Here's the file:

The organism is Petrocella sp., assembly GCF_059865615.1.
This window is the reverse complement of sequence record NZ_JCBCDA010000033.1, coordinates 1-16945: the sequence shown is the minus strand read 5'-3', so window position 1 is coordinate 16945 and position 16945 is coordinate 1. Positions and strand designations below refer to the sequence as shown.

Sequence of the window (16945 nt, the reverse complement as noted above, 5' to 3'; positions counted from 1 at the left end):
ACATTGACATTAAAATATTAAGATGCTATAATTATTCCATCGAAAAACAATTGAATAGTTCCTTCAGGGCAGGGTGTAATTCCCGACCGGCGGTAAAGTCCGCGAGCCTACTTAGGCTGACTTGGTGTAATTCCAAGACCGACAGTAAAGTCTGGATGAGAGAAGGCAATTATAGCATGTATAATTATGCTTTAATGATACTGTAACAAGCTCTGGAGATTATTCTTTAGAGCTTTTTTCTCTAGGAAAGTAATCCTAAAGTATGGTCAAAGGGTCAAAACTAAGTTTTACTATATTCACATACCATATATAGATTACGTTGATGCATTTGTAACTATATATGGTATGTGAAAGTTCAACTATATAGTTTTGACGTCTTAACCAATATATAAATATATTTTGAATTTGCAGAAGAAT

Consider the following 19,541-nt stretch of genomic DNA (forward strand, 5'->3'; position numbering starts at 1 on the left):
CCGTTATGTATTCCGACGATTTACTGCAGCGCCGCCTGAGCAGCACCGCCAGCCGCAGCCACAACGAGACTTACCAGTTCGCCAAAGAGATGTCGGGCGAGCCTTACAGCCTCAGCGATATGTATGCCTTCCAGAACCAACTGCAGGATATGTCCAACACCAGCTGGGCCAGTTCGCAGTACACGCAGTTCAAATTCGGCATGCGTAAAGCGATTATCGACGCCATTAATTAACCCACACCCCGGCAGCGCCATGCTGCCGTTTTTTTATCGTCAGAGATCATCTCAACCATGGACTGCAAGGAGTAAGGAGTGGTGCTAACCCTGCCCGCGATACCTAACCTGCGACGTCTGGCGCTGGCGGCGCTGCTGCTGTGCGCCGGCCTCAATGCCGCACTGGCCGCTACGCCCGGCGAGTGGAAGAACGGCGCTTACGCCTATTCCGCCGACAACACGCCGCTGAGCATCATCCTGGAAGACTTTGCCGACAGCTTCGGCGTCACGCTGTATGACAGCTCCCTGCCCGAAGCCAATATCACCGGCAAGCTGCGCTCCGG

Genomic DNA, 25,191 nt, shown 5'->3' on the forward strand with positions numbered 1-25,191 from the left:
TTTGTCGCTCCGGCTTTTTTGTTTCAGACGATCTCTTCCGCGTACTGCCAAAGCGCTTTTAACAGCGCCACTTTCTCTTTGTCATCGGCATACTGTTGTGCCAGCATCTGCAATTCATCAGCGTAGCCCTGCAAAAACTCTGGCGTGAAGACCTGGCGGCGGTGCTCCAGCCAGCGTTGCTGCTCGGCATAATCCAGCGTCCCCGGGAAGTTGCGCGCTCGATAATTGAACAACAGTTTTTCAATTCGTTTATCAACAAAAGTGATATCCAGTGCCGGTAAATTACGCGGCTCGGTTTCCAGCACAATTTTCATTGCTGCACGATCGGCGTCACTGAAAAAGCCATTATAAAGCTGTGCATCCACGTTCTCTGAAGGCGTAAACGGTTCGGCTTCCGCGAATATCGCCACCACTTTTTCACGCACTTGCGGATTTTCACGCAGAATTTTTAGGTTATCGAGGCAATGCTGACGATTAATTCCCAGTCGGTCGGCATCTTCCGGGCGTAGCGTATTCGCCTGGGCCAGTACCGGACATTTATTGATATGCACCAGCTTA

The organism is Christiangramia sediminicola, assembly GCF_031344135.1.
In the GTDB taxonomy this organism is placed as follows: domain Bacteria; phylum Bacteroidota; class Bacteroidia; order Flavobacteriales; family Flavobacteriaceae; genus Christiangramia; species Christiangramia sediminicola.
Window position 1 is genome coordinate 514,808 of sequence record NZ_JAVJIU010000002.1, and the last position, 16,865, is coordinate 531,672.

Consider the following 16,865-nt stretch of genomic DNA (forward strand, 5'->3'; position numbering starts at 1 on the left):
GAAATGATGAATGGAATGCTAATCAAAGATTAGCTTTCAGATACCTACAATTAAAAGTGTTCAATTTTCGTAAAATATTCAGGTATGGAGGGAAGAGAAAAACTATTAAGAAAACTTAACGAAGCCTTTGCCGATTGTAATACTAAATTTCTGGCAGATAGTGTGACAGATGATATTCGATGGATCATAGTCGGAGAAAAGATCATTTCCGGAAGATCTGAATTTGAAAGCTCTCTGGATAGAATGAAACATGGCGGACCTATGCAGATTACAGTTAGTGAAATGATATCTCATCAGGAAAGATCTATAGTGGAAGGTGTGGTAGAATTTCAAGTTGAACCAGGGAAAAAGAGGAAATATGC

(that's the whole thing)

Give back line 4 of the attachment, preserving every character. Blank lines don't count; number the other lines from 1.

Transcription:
ACATTGACATTAAAATATTAAGATGCTATAATTATTCCATCGAAAAACAATTGAATAGTTCCTTCAGGGCAGGGTGTAATTCCCGACCGGCGGTAAAGTCCGCGAGCCTACTTAGGCTGACTTGGTGTAATTCCAAGACCGACAGTAAAGTCTGGATGAGAGAAGGCAATTATAGCATGTATAATTATGCTTTAATGATACTGTAACAAGCTCTGGAGATTATTCTTTAGAGCTTTTTTCTCTAGGAAAGTAATCCTAAAGTATGGTCAAAGGGTCAAAACTAAGTTTTACTATATTCACATACCATATATAGATTACGTTGATGCATTTGTAACTATATATGGTATGTGAAAGTTCAACTATATAGTTTTGACGTCTTAACCAATATATAAATATATTTTGAATTTGCAGAAGAAT